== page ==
Creative Commons License

Creative Commons License
This work is licensed under a Creative Commons Attribution-Noncommercial-No Derivative Works 4.0 License.

Date of Graduation

Summer 2015

Document Type


Degree Name

Educational Specialist (EdS)


Department of Graduate Psychology


Deborah Kipps-Vaughan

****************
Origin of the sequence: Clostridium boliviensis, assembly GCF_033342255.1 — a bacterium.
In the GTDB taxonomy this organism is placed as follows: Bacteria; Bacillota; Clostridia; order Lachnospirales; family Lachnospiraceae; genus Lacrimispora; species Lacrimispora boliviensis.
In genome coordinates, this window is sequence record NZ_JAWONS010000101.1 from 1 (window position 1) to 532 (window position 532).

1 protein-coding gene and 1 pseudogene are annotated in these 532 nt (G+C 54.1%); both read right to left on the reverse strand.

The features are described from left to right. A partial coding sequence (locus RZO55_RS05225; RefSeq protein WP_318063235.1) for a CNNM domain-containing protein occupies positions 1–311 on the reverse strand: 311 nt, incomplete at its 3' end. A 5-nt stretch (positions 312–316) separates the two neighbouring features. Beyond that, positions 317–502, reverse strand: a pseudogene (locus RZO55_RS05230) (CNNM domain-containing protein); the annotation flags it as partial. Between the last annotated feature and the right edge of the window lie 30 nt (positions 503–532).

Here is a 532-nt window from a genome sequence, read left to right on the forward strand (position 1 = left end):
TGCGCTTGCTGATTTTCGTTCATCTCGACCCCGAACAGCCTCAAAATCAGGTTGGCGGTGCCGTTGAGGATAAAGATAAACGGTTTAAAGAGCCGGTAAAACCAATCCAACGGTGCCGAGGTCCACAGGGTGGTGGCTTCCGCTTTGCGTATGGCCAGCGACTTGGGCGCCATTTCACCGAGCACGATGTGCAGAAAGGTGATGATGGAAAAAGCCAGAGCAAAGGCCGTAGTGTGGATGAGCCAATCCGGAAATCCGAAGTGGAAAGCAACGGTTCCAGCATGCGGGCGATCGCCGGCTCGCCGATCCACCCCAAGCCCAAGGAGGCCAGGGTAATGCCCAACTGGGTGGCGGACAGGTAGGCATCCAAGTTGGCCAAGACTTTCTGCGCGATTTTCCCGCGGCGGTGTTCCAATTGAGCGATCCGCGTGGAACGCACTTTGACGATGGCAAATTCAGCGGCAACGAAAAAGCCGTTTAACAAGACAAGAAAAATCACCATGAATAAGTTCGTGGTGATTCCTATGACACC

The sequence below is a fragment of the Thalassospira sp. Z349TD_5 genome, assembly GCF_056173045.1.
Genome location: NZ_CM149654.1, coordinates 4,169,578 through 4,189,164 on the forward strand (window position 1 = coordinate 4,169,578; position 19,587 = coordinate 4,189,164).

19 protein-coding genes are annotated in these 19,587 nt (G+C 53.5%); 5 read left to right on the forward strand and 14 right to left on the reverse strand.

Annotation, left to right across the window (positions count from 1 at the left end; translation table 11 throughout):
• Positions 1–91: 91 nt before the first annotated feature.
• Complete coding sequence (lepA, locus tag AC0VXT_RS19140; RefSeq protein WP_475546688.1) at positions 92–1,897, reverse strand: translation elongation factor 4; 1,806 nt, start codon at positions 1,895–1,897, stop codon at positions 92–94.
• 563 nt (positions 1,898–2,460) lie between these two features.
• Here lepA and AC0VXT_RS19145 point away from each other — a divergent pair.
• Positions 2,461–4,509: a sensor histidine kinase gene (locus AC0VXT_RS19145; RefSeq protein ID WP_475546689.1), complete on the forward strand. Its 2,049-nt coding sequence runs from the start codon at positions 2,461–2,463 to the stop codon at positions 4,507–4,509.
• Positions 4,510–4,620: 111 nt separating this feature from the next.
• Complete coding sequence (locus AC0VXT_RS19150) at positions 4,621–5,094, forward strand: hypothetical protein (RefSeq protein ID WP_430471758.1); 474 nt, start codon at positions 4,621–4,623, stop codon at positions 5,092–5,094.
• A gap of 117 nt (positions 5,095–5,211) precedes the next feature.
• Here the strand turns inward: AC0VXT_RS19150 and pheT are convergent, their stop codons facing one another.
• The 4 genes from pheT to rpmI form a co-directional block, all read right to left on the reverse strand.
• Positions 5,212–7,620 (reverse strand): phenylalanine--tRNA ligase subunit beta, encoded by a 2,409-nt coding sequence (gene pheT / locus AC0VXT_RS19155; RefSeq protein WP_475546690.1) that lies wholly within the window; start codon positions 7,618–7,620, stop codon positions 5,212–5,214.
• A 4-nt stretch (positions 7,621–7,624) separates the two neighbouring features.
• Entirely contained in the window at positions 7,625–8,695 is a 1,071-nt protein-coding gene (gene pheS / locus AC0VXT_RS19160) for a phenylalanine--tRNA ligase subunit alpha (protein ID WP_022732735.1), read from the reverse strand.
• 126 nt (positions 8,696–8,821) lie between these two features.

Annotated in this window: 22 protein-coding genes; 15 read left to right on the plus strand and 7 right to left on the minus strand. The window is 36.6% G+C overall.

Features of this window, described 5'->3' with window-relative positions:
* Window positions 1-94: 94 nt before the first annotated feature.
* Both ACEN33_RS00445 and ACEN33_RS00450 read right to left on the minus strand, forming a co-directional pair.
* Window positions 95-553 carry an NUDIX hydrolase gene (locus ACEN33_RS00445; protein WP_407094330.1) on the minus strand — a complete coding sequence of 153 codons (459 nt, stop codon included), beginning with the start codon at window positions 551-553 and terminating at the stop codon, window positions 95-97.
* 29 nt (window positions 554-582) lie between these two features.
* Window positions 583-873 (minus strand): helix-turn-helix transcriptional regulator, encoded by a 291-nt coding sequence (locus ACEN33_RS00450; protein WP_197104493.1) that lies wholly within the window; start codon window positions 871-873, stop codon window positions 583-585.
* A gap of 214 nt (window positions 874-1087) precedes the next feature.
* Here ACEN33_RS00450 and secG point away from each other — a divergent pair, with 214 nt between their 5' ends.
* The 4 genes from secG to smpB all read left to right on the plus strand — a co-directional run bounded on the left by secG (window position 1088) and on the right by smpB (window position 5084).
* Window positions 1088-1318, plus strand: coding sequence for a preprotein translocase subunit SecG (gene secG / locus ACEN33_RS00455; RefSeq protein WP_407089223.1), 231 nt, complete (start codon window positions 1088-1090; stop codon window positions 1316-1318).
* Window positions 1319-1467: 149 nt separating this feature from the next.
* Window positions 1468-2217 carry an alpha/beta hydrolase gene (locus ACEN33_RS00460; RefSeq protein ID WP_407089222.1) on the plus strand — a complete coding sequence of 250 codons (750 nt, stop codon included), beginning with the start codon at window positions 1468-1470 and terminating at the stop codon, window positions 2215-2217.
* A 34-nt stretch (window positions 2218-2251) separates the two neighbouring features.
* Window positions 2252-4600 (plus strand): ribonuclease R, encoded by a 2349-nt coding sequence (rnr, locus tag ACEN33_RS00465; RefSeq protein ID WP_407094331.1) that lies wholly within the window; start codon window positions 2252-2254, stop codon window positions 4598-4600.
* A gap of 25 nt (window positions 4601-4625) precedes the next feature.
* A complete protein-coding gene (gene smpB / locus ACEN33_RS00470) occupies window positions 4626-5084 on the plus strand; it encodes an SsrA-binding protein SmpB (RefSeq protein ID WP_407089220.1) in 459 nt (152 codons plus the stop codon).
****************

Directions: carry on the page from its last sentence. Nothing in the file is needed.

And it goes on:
Research has demonstrated that gifted students tend to experience a higher level of perfectionism when compared to their regular education peers. While perfectionism may aid these students in their academics, it can also contribute to negative consequences in terms of the social and emotional needs of these students, such as anxiety. This research study sought to add to the literature by examining whether perfectionism does influence anxiety in gifted middle school students. Twenty-two middle school students enrolled in a center-based gifted program participated in this study by completing two measures: one examining levels of perfectionism and another examining levels of anxiety. Data was analyzed using Pearson correlations and correlated t-tests. The results demonstrated that students with higher levels of perfectionism had higher levels of anxiety as well. The gifted students did not experience one type of perfectionism more than the other, but students who had higher levels of socially prescribed perfectionism did experience higher levels of anxiety. This study also demonstrated that there was not a relationship between perfectionism or anxiety with academic achievement. Implications of this study and recommendations for further research are included.